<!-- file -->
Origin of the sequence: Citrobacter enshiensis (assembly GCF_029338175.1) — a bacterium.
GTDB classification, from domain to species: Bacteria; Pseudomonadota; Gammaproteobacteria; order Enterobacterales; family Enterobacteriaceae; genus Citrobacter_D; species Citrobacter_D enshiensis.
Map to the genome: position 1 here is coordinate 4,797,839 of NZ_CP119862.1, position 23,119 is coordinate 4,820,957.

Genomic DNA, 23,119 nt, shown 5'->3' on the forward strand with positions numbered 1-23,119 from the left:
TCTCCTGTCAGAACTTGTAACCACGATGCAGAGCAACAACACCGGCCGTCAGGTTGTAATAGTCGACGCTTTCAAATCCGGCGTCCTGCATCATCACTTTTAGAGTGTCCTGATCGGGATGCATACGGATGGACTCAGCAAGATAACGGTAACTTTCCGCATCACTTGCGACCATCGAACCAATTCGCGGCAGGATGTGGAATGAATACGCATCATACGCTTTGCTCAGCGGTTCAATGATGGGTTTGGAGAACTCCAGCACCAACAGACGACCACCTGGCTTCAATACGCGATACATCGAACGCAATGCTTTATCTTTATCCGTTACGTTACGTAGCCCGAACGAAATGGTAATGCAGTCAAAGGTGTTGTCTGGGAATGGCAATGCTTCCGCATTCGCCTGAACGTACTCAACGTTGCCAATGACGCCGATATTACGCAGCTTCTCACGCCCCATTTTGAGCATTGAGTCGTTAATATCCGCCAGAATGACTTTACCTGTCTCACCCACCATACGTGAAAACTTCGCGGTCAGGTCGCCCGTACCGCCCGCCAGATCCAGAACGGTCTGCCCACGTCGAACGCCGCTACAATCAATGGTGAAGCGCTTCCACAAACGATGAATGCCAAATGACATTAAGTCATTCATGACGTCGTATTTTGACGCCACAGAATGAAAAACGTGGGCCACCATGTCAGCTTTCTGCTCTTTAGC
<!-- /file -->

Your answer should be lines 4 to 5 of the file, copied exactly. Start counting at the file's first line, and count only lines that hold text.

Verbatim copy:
Genomic DNA, 23,119 nt, shown 5'->3' on the forward strand with positions numbered 1-23,119 from the left:
TCTCCTGTCAGAACTTGTAACCACGATGCAGAGCAACAACACCGGCCGTCAGGTTGTAATAGTCGACGCTTTCAAATCCGGCGTCCTGCATCATCACTTTTAGAGTGTCCTGATCGGGATGCATACGGATGGACTCAGCAAGATAACGGTAACTTTCCGCATCACTTGCGACCATCGAACCAATTCGCGGCAGGATGTGGAATGAATACGCATCATACGCTTTGCTCAGCGGTTCAATGATGGGTTTGGAGAACTCCAGCACCAACAGACGACCACCTGGCTTCAATACGCGATACATCGAACGCAATGCTTTATCTTTATCCGTTACGTTACGTAGCCCGAACGAAATGGTAATGCAGTCAAAGGTGTTGTCTGGGAATGGCAATGCTTCCGCATTCGCCTGAACGTACTCAACGTTGCCAATGACGCCGATATTACGCAGCTTCTCACGCCCCATTTTGAGCATTGAGTCGTTAATATCCGCCAGAATGACTTTACCTGTCTCACCCACCATACGTGAAAACTTCGCGGTCAGGTCGCCCGTACCGCCCGCCAGATCCAGAACGGTCTGCCCACGTCGAACGCCGCTACAATCAATGGTGAAGCGCTTCCACAAACGATGAATGCCAAATGACATTAAGTCATTCATGACGTCGTATTTTGACGCCACAGAATGAAAAACGTGGGCCACCATGTCAGCTTTCTGCTCTTTAGC